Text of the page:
Federal Judge Dismisses Substantial Portion of Sarah Silverman’s OpenAI Class-Action Suit

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Sarah Silverman, who’s suing OpenAI for allegedly infringing upon her writing while training its AI offerings. Photo Credit: Gage Skidmore

In a decision that could have major implications for the music space, a federal court has dismissed a substantial portion of Sarah Silverman’s lawsuit against ChatGPT developer OpenAI.

The dismissal order just recently entered the media spotlight, after The Bedwetter author Silverman and others levied the class-action suit against the AI giant (or a collection of distinct-but-connected OpenAI entities, that is) back in July of 2023.

(This new order further extends to a “nearly identical” complaint against OpenAI from authors Paul Tremblay and Mona Awad, the latter of whom “voluntarily” withdrew last year.)

In brief – we covered the courtroom confrontation in detail over the summer – OpenAI is alleged to have ingested Silverman’s copyrighted writing without permission to “train” ChatGPT. The comedian, who’s also litigating against Meta, is specifically seeking relief for alleged copyright infringement, DMCA violations, and violations of California’s unfair-competition law.

August saw OpenAI move to dismiss all but one of the claims; in opting against targeting the plaintiffs’ direct infringement argument, the defendant said it intended to resolve the allegation “as a matter of law at a later stage of the case.”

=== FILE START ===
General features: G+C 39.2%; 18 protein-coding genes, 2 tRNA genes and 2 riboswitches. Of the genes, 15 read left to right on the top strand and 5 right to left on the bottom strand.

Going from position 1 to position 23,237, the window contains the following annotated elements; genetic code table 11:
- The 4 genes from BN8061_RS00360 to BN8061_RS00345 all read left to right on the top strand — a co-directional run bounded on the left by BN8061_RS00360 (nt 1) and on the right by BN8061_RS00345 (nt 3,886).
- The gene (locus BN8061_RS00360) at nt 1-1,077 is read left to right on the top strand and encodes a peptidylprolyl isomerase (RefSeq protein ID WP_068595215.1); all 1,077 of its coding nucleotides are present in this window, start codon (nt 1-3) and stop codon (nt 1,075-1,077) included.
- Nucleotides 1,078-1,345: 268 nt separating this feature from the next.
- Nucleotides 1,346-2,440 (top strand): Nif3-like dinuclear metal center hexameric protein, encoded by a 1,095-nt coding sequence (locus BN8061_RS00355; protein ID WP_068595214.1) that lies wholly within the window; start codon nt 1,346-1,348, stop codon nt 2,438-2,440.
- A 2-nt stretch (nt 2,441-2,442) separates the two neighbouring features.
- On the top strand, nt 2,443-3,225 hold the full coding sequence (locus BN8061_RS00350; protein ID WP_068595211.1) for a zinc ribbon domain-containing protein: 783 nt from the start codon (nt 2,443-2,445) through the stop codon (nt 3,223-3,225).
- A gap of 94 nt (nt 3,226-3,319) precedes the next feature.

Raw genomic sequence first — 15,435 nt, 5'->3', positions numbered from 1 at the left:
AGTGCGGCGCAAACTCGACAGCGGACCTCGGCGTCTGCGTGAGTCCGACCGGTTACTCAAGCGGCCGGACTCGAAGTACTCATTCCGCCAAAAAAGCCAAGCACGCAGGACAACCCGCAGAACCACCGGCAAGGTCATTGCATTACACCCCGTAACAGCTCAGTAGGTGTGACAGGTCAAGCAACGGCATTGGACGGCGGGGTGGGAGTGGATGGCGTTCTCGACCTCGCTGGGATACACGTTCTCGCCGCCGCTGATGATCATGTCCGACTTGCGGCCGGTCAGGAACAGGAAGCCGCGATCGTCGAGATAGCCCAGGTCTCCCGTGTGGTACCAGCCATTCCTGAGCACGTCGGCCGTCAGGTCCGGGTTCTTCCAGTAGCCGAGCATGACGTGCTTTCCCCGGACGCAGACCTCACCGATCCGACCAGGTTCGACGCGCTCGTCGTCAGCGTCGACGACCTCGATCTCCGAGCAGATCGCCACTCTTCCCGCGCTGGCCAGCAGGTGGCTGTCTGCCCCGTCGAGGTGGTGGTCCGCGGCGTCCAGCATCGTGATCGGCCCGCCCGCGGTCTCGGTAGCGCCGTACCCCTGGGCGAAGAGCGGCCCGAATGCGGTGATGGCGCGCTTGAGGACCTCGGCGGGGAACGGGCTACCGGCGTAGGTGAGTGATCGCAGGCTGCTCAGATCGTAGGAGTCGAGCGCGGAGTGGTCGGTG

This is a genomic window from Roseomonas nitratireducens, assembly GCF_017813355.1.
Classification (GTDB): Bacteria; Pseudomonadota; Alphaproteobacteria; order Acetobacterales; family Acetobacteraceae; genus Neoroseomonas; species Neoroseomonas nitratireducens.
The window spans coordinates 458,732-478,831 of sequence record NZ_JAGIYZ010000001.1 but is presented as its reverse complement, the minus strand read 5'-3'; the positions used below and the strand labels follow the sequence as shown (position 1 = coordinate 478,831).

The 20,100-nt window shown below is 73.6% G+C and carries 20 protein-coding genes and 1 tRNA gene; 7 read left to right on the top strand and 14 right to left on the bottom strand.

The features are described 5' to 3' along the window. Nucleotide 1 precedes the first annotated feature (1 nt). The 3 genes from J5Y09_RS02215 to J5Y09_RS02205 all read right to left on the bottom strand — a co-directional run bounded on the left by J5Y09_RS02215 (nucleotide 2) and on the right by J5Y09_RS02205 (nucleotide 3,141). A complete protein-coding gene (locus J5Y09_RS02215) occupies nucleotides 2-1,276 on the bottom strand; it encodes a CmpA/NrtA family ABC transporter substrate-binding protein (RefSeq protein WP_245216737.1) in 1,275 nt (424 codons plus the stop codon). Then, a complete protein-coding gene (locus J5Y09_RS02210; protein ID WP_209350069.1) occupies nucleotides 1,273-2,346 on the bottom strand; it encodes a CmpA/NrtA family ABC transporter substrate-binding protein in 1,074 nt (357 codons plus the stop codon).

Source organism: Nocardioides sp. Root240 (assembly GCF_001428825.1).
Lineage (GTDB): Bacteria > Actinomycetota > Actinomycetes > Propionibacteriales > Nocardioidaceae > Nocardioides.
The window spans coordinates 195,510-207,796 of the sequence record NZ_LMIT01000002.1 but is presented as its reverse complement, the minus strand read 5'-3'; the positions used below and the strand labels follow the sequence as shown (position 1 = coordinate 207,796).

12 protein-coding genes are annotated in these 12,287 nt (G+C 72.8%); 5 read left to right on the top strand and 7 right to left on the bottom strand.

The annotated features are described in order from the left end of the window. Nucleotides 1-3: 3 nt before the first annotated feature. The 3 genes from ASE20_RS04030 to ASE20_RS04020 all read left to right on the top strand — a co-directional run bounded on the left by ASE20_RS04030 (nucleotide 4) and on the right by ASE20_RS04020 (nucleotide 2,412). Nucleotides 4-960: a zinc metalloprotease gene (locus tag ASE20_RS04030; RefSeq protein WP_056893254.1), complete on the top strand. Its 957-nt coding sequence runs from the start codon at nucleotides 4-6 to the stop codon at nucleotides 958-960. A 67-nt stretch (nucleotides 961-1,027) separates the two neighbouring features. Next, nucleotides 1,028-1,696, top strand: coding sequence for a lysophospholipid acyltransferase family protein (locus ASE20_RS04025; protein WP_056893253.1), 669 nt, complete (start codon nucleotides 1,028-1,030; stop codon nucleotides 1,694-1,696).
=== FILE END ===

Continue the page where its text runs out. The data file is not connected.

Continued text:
Now, as mentioned at the outset, the court has granted the majority of this dismissal motion – deciding, however, to enable the unfair-practice component of the competition-law claim to proceed.

“Assuming the truth of Plaintiffs’ allegations – that Defendants used Plaintiffs’ copyrighted works to train their language models for commercial profit – the Court concludes that Defendants’ conduct may constitute an unfair practice,” District Judge Araceli Martínez-Olguín wrote. “Therefore, this portion of the UCL claim may proceed.”

But the plaintiffs’ additional unfair-competition claims didn’t fare as well, with the judge tossing arguments pertaining to the unlawful prong (Silverman and others didn’t demonstrate that OpenAI had “reproduced and distributed copies of their books,” per the legal text) and the fraudulent prong, to name some.

On the fraudulent-prong front, the court signaled that the associated claims cannot proceed because they “rest on a violation of the DMCA” – claims that have themselves been dismissed. In the judge’s view, the filing parties provided “no facts supporting” the assertion that the AI company intentionally removes the copyright management information (CMI) of books during the ChatGPT training process.

And even if this copyright management information’s removal was proven, the plaintiffs “have not shown how omitting CMI in the copies used in the training set gave” OpenAI “reasonable grounds to know that ChatGPT’s output would induce, enable, facilitate, or conceal infringement,” according to the document.

Rounding out the DMCA side and shifting to the adjacent vicarious infringement claim, Judge Martínez-Olguín rejected the idea that every ChatGPT output constitutes an infringing derivative work owing to copyrighted materials’ alleged role in the training process – mirroring a determination in a separate suit against Meta, as the Hollywood Reporter noted.

Also in the vicarious infringement arena, the court pointed to the plaintiffs’ perceived failure to show that ChatGPT responses “contain direct copies of the copyrighted books” or otherwise resemble the protected media at hand.

Of course, Silverman’s case is just one of a number of similar actions against OpenAI, which, along with fellow AI mainstays including Anthropic and Alphabet, is facing an FTC investigation.